Another farmer who belonged to Valley Meeting, realizing that he could not save his livestock from raiding soldiers, at least managed to hide a small bag of coins underneath his smokehouse. Unfortunately for him, one of the soldiers chased a hen beneath the outbuilding, followed it, and emerged happily with the coins.
American soldiers, as well as British troops, foraged for food for themselves and for their animals. Joseph Walker had given freely to Colonel Clement Biddle, the American Commissioner for Forage, and had also been heavily plundered by the British. Impressed by the integrity, probity, and reputation of the Walker family, the Commissioner issued a decree on December 11, 1777 that the Walker family be given protection. Sarah Walker showed great kindness to the rotating guards, sending her eleven-year old son to them every day with a generous amount of corn meal mush and milk, scarce items that could have been used by her own family.
In the spring of 1778 the soldiers at the encampment craved nothing more than some greens, having had only salted food with an inadequate supply of bread since the previous fall. The Walker meadows were full of dock and pokeberry, plants whose leaves are pungent and nutritious in early spring. A guard who was on the property would not let the soldiers enter the meadows until Sarah Walker told them they might take all the greens they wanted. It is recorded in a Walker family Bible that when Sarah Walker died in 1792 over a thousand people attended her funeral.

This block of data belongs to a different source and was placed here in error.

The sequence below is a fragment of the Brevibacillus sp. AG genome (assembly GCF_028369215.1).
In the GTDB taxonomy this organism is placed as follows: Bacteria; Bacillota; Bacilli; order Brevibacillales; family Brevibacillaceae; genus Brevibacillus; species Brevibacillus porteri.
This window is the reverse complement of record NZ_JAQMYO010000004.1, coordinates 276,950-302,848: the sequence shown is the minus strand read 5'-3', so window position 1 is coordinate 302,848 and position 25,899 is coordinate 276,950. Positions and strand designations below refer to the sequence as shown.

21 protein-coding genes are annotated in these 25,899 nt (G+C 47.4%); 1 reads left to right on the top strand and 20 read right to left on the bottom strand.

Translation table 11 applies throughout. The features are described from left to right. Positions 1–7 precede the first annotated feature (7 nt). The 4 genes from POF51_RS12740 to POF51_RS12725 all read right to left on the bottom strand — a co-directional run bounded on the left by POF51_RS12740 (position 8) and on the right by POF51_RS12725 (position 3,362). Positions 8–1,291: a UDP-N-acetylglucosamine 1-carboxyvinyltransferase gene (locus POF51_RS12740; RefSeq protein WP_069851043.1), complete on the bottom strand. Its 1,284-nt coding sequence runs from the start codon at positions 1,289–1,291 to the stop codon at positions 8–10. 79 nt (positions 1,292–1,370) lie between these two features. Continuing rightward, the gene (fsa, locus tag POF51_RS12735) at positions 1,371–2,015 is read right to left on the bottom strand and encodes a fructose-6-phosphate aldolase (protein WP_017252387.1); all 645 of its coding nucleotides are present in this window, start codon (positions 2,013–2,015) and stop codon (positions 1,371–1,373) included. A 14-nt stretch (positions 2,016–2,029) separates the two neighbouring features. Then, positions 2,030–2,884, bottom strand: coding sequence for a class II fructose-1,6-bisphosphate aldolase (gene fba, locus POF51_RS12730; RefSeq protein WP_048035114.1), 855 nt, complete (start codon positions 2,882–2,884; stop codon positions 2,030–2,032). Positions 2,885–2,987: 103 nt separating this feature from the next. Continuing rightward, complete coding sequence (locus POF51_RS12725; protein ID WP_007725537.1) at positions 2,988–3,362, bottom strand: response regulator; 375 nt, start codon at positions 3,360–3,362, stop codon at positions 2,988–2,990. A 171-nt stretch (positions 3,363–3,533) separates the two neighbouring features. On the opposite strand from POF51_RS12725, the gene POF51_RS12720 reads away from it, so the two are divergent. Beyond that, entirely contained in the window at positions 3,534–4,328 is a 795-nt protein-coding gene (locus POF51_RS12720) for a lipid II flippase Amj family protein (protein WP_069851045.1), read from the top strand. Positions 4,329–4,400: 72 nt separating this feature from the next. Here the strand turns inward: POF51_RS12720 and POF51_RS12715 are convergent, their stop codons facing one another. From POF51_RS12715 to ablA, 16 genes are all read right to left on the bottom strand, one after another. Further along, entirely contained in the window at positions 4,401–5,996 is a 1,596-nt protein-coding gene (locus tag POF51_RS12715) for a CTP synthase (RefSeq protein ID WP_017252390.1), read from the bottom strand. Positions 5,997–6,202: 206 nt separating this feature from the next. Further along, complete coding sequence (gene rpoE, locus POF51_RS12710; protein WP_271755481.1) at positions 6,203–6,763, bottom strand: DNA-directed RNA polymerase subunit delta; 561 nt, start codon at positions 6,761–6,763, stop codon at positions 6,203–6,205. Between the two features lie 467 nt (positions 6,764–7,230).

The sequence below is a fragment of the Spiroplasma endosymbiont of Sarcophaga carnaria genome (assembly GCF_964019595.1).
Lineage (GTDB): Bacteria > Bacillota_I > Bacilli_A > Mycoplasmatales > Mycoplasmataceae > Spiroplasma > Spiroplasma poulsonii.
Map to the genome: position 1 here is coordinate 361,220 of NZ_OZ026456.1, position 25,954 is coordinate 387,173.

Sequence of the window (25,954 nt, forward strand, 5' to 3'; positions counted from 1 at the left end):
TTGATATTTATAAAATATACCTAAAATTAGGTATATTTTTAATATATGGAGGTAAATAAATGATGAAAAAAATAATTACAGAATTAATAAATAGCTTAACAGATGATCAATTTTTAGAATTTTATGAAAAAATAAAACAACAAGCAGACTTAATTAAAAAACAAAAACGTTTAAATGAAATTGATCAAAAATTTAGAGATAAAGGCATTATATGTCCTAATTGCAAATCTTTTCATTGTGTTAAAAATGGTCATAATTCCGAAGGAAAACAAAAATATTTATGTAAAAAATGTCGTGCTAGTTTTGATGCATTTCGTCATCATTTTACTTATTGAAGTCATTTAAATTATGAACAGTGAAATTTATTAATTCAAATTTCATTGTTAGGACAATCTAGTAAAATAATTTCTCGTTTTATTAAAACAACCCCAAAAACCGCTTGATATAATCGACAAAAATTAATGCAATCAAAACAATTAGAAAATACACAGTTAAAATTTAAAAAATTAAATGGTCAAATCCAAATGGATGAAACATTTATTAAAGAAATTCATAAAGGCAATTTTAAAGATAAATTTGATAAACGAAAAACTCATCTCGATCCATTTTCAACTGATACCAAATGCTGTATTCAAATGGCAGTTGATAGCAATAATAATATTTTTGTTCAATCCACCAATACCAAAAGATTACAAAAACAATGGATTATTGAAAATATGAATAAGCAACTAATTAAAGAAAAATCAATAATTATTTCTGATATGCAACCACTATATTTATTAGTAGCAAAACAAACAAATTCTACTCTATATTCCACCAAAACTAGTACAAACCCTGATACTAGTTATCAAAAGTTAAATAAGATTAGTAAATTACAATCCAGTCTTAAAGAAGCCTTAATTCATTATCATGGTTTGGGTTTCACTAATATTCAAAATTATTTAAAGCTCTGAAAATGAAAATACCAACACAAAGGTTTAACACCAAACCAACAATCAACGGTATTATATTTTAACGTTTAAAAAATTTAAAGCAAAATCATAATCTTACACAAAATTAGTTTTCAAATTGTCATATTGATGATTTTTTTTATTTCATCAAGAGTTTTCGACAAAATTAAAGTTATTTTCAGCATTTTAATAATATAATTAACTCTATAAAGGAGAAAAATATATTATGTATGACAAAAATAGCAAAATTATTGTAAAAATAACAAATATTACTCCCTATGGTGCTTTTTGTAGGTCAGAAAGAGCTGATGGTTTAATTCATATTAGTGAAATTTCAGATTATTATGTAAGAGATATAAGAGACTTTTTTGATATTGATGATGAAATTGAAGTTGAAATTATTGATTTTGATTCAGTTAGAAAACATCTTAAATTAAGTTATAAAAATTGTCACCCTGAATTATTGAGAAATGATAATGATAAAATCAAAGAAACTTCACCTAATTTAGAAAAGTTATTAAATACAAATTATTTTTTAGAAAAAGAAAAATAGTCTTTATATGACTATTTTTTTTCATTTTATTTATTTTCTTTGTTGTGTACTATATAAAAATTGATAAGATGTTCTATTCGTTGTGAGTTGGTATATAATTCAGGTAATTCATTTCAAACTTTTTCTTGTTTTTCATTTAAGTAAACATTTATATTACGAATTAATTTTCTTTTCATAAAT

Limitations in space permit mention of only a few of the many members of Valley Meeting who contributed generously of their time and energies to the growth of both the Meeting and the community in later years. Thomas Walker, the son of Joseph and Sarah Walker and great-grandson of Lewis Walker, was married in 1787 to Margaret Currie, the granddaughter of the Reverend Mr. William Currie, of St. David's Episcopal Church. Thomas Walker was disowned for "marrying out" of meeting, but he and his wife continued to attend Vallev Meetinq all their lives. Over half of the graves in the Meeting's burial grounds are those of their descendants. At the time of Margaret Walker's death in 1858 she had 11 children, 77 grandchildren, and 187 great-grandchildren. One of them, Joseph Thomas, born in 1834, established the Thomas Nurseries in 1853; the nursery, on Old Eagle School road, is still in business, now operated by one of the grandsons of its founder.